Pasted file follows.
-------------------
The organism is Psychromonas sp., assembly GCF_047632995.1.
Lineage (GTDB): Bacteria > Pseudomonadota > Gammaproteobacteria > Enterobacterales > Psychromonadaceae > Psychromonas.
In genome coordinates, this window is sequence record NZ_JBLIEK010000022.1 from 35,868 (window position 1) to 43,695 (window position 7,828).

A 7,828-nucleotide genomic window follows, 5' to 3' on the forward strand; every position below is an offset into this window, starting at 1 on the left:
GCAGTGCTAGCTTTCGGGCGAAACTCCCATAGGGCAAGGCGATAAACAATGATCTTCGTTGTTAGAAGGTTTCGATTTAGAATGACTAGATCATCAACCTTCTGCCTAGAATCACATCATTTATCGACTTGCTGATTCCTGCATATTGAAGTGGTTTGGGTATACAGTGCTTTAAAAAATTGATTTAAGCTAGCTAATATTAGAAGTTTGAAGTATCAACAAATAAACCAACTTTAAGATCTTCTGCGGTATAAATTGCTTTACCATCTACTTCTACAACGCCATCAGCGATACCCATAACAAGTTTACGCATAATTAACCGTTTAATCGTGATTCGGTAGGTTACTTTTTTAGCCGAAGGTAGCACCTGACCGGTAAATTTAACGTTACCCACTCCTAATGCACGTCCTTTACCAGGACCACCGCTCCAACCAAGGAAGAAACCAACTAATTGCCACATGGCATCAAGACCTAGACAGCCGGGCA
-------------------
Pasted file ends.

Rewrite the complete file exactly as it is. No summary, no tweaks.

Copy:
The organism is Psychromonas sp., assembly GCF_047632995.1.
Lineage (GTDB): Bacteria > Pseudomonadota > Gammaproteobacteria > Enterobacterales > Psychromonadaceae > Psychromonas.
In genome coordinates, this window is sequence record NZ_JBLIEK010000022.1 from 35,868 (window position 1) to 43,695 (window position 7,828).

A 7,828-nucleotide genomic window follows, 5' to 3' on the forward strand; every position below is an offset into this window, starting at 1 on the left:
GCAGTGCTAGCTTTCGGGCGAAACTCCCATAGGGCAAGGCGATAAACAATGATCTTCGTTGTTAGAAGGTTTCGATTTAGAATGACTAGATCATCAACCTTCTGCCTAGAATCACATCATTTATCGACTTGCTGATTCCTGCATATTGAAGTGGTTTGGGTATACAGTGCTTTAAAAAATTGATTTAAGCTAGCTAATATTAGAAGTTTGAAGTATCAACAAATAAACCAACTTTAAGATCTTCTGCGGTATAAATTGCTTTACCATCTACTTCTACAACGCCATCAGCGATACCCATAACAAGTTTACGCATAATTAACCGTTTAATCGTGATTCGGTAGGTTACTTTTTTAGCCGAAGGTAGCACCTGACCGGTAAATTTAACGTTACCCACTCCTAATGCACGTCCTTTACCAGGACCACCGCTCCAACCAAGGAAGAAACCAACTAATTGCCACATGGCATCAAGACCTAGACAGCCGGGCA